I don’t buy the analogy with Freud because the problem there wasn’t Freud’s terminology, but his theory of how the human mind works, which was wrong regardless of the lexicon used. Clever jargon obsfucates that only if the confused are the type easily distracted by bright shiny objects.

As for concretizing things “everybody knows”, isn’t that much of what science does? I.e., concretizing the knowledge that things fall down to the Law of Gravity?

As for me, I find the concept of “meme” useful in that part of my work that involves user interface design. It helps in working with a “user conceptual model” for an interface, which is not how the interface works but how one expects the user’s mind to work while using the interface. Memes are the elements of that conceptual model.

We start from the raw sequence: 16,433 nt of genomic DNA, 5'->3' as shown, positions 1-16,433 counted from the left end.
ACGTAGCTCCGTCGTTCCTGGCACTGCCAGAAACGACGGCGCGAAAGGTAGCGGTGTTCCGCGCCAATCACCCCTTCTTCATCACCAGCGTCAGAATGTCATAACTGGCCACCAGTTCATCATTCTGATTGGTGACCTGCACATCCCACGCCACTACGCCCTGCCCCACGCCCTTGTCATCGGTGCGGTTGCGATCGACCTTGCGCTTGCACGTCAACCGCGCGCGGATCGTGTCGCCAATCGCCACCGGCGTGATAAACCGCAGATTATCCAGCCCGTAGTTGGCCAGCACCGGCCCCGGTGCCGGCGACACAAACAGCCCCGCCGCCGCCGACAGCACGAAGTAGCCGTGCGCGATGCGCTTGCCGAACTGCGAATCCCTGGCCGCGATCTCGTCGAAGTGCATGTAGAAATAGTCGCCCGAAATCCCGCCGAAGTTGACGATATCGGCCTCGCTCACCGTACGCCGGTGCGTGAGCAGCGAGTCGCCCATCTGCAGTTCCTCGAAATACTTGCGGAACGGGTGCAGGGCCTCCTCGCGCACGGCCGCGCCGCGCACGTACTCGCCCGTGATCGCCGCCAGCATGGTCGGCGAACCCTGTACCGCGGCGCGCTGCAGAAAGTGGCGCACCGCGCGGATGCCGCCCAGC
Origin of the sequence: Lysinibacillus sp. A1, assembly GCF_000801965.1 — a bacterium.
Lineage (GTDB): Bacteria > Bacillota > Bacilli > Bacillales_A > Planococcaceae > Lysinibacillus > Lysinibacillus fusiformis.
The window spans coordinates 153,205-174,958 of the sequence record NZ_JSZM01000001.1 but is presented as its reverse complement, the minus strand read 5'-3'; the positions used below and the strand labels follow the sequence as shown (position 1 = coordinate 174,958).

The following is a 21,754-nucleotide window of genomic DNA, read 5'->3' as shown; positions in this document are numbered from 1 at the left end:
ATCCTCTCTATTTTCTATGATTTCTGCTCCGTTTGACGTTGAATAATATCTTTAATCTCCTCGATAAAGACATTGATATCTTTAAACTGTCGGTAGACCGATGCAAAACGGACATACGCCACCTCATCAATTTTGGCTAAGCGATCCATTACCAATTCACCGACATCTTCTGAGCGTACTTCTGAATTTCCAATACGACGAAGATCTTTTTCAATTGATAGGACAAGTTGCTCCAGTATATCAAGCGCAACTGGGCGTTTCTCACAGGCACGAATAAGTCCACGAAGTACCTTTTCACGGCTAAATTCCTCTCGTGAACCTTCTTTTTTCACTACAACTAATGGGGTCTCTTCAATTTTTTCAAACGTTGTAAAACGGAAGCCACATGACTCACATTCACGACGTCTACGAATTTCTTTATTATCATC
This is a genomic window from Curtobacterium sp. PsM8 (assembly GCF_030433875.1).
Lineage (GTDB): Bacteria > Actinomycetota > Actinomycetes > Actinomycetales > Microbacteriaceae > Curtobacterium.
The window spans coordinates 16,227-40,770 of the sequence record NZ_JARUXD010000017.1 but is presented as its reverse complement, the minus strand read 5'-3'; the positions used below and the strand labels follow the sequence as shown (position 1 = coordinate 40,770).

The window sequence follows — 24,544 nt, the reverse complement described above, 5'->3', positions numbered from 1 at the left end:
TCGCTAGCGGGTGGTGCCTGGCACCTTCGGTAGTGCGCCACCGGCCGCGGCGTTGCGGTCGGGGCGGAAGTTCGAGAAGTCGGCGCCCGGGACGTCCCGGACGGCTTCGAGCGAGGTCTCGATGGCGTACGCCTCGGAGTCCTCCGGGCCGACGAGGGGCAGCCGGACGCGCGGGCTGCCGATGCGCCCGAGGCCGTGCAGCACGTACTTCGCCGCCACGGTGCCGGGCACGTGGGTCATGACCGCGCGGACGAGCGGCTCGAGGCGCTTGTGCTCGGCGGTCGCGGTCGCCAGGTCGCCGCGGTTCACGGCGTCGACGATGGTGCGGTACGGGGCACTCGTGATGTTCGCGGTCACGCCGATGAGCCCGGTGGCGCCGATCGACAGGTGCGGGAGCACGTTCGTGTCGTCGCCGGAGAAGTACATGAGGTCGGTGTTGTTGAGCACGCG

Brit Monday, 30 April 2007 at 09:44

Of course Dawkins never talked about memes like that. Sorry, but Peter’s just way off on this one. Dawkins coined the term and used it like everyone now uses it, to describe ‘bytes’ of culture.

Peter Burnet Monday, 30 April 2007 at 11:36

Brit:

Peter’s just way off on this one

Pistols at dawn? Bring your copy, mate.

Dawkins coined the term and used it like everyone now uses it, to describe ‘bytes’ of culture.

“Bytes” of culture? Yes, that clears everything up nicely. But I must say it bolsters your case that the West will be saved by ordinary commonsensical blokes in pubs who throw beer and crisps at purveyors of intellectual drivel.